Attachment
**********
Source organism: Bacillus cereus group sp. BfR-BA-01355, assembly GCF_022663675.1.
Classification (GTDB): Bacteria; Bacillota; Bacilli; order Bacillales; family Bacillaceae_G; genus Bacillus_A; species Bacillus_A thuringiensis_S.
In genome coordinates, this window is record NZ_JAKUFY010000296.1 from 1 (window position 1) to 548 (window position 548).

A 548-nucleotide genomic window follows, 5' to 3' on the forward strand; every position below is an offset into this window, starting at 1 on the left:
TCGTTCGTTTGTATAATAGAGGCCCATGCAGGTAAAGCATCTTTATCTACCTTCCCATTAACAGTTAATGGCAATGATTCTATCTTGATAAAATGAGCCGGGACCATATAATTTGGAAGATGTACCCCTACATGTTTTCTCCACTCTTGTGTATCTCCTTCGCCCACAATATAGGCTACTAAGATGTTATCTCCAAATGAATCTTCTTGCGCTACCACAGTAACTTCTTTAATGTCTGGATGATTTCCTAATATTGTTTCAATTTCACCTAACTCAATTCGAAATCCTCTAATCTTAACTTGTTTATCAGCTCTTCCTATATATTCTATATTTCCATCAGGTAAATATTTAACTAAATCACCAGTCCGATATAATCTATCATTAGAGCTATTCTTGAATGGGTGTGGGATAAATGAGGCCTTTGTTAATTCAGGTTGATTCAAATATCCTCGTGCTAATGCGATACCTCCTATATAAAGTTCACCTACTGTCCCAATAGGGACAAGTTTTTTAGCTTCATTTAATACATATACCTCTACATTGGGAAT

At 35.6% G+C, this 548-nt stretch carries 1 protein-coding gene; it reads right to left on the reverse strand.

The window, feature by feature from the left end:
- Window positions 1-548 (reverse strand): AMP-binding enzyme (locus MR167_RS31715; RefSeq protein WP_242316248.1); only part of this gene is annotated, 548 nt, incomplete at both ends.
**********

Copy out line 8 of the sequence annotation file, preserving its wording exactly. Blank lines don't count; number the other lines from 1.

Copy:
- Window positions 1-548 (reverse strand): AMP-binding enzyme (locus MR167_RS31715; RefSeq protein WP_242316248.1); only part of this gene is annotated, 548 nt, incomplete at both ends.